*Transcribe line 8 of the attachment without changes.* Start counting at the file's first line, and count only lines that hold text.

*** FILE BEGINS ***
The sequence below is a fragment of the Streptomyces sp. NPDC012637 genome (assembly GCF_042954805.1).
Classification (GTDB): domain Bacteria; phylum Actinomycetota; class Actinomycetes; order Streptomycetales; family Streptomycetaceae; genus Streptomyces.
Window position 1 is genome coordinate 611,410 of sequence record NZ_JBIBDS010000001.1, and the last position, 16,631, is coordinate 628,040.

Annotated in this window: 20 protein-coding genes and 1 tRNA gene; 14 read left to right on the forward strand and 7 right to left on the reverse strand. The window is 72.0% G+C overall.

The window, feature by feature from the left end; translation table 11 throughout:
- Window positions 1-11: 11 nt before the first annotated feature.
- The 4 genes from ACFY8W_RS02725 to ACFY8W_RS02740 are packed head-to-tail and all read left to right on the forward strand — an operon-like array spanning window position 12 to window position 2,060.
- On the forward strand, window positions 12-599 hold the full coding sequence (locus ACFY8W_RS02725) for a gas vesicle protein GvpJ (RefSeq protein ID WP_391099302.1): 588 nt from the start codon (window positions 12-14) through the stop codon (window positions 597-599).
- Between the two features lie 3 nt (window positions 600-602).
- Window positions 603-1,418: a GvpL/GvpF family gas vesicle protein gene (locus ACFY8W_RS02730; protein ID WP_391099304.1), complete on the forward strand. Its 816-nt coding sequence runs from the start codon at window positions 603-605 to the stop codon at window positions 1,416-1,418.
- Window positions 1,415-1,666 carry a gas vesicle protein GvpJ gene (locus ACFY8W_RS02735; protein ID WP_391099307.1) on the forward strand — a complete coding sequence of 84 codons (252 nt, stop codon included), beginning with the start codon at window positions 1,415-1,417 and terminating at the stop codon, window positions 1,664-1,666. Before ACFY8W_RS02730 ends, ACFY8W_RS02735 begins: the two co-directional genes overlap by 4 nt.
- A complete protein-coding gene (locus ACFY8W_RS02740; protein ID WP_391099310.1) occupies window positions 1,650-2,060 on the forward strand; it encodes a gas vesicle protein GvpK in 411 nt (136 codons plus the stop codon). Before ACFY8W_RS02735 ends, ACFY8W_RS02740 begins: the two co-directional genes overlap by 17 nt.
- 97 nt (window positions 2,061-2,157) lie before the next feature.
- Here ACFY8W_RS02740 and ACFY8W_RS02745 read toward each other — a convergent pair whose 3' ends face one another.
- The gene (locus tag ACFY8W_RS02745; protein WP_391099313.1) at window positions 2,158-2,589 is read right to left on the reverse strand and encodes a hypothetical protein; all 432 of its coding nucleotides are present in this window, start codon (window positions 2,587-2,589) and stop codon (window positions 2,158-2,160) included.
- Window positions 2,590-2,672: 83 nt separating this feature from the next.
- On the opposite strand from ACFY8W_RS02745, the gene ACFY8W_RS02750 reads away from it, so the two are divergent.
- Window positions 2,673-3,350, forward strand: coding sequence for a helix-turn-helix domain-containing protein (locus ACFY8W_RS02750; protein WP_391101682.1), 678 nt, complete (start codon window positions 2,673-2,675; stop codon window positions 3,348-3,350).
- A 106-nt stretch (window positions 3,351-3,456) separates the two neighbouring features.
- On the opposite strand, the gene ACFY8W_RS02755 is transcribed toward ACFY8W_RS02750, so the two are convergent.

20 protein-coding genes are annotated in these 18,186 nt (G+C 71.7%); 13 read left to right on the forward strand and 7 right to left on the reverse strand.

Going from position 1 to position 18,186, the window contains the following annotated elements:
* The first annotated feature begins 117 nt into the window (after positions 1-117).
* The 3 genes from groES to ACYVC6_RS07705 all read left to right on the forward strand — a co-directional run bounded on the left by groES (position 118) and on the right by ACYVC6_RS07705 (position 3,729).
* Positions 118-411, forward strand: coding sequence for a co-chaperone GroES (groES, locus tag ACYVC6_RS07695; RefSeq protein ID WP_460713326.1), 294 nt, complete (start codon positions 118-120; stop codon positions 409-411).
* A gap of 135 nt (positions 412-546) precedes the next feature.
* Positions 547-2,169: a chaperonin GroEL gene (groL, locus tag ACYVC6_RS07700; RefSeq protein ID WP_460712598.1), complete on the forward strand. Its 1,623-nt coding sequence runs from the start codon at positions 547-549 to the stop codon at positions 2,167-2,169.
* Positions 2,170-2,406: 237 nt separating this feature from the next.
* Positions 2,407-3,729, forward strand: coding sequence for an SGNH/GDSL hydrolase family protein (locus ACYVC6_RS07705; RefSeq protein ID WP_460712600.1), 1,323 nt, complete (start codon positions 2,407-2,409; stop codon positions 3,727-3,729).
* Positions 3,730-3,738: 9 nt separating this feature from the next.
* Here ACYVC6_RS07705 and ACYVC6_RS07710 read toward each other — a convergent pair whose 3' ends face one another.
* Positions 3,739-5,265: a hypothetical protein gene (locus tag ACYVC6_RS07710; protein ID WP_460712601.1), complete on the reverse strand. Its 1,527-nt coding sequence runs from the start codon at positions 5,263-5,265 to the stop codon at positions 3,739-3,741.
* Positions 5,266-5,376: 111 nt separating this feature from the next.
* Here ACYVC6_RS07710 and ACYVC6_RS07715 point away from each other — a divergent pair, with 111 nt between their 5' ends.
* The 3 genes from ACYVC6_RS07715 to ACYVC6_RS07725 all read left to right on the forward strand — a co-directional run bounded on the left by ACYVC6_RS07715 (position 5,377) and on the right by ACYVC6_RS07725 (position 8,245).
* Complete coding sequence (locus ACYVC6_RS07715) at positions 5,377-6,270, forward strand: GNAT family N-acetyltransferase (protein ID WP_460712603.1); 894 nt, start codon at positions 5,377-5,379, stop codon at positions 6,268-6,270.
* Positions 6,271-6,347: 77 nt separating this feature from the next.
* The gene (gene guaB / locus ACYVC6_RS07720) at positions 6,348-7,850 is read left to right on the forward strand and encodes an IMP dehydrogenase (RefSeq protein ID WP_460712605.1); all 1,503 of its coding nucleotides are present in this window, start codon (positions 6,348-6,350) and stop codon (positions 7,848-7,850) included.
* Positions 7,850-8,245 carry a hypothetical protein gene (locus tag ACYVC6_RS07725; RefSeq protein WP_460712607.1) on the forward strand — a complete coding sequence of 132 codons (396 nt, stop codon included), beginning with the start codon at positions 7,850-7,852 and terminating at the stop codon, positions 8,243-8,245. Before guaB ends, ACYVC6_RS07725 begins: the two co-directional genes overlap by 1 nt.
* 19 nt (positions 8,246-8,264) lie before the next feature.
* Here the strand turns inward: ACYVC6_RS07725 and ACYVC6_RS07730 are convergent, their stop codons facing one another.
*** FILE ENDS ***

- On the forward strand, window positions 12-599 hold the full coding sequence (locus ACFY8W_RS02725) for a gas vesicle protein GvpJ (RefSeq protein ID WP_391099302.1): 588 nt from the start codon (window positions 12-14) through the stop codon (window positions 597-599).